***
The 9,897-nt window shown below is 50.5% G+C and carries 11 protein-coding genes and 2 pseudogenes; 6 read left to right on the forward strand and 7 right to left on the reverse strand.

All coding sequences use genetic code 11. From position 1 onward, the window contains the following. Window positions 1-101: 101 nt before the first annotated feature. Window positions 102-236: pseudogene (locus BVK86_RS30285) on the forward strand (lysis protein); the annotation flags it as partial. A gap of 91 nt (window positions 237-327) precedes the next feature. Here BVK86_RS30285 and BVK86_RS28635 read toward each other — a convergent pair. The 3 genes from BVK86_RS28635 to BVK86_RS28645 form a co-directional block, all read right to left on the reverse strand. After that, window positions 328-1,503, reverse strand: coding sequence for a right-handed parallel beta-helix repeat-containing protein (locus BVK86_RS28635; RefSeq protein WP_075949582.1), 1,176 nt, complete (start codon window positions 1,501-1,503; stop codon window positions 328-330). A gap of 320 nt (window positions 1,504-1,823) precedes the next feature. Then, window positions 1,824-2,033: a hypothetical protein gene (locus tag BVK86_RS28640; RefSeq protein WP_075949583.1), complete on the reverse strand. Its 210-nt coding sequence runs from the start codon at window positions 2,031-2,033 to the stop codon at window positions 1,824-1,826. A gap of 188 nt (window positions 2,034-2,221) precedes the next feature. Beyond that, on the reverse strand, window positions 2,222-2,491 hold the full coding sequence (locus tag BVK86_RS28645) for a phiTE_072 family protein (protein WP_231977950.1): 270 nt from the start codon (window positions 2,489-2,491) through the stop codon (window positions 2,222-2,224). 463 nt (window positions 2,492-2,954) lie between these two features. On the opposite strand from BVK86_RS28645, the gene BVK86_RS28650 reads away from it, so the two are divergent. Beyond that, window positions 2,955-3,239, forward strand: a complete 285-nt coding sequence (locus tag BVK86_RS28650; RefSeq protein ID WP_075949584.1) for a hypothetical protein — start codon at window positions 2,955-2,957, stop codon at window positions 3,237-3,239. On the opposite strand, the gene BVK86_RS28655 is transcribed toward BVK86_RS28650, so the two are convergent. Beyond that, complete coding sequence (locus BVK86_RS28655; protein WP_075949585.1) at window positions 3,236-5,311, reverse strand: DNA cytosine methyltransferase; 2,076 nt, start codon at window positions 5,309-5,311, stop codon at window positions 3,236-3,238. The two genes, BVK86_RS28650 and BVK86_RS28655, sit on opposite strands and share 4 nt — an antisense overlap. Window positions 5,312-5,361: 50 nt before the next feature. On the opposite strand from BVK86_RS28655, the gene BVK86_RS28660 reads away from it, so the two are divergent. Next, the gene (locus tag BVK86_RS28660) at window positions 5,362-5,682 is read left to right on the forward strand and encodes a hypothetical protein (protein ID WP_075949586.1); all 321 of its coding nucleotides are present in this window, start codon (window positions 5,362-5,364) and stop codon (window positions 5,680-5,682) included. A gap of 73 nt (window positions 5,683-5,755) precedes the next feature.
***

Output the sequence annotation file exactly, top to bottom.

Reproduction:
The 9,897-nt window shown below is 50.5% G+C and carries 11 protein-coding genes and 2 pseudogenes; 6 read left to right on the forward strand and 7 right to left on the reverse strand.

All coding sequences use genetic code 11. From position 1 onward, the window contains the following. Window positions 1-101: 101 nt before the first annotated feature. Window positions 102-236: pseudogene (locus BVK86_RS30285) on the forward strand (lysis protein); the annotation flags it as partial. A gap of 91 nt (window positions 237-327) precedes the next feature. Here BVK86_RS30285 and BVK86_RS28635 read toward each other — a convergent pair. The 3 genes from BVK86_RS28635 to BVK86_RS28645 form a co-directional block, all read right to left on the reverse strand. After that, window positions 328-1,503, reverse strand: coding sequence for a right-handed parallel beta-helix repeat-containing protein (locus BVK86_RS28635; RefSeq protein WP_075949582.1), 1,176 nt, complete (start codon window positions 1,501-1,503; stop codon window positions 328-330). A gap of 320 nt (window positions 1,504-1,823) precedes the next feature. Then, window positions 1,824-2,033: a hypothetical protein gene (locus tag BVK86_RS28640; RefSeq protein WP_075949583.1), complete on the reverse strand. Its 210-nt coding sequence runs from the start codon at window positions 2,031-2,033 to the stop codon at window positions 1,824-1,826. A gap of 188 nt (window positions 2,034-2,221) precedes the next feature. Beyond that, on the reverse strand, window positions 2,222-2,491 hold the full coding sequence (locus tag BVK86_RS28645) for a phiTE_072 family protein (protein WP_231977950.1): 270 nt from the start codon (window positions 2,489-2,491) through the stop codon (window positions 2,222-2,224). 463 nt (window positions 2,492-2,954) lie between these two features. On the opposite strand from BVK86_RS28645, the gene BVK86_RS28650 reads away from it, so the two are divergent. Beyond that, window positions 2,955-3,239, forward strand: a complete 285-nt coding sequence (locus tag BVK86_RS28650; RefSeq protein ID WP_075949584.1) for a hypothetical protein — start codon at window positions 2,955-2,957, stop codon at window positions 3,237-3,239. On the opposite strand, the gene BVK86_RS28655 is transcribed toward BVK86_RS28650, so the two are convergent. Beyond that, complete coding sequence (locus BVK86_RS28655; protein WP_075949585.1) at window positions 3,236-5,311, reverse strand: DNA cytosine methyltransferase; 2,076 nt, start codon at window positions 5,309-5,311, stop codon at window positions 3,236-3,238. The two genes, BVK86_RS28650 and BVK86_RS28655, sit on opposite strands and share 4 nt — an antisense overlap. Window positions 5,312-5,361: 50 nt before the next feature. On the opposite strand from BVK86_RS28655, the gene BVK86_RS28660 reads away from it, so the two are divergent. Next, the gene (locus tag BVK86_RS28660) at window positions 5,362-5,682 is read left to right on the forward strand and encodes a hypothetical protein (protein ID WP_075949586.1); all 321 of its coding nucleotides are present in this window, start codon (window positions 5,362-5,364) and stop codon (window positions 5,680-5,682) included. A gap of 73 nt (window positions 5,683-5,755) precedes the next feature.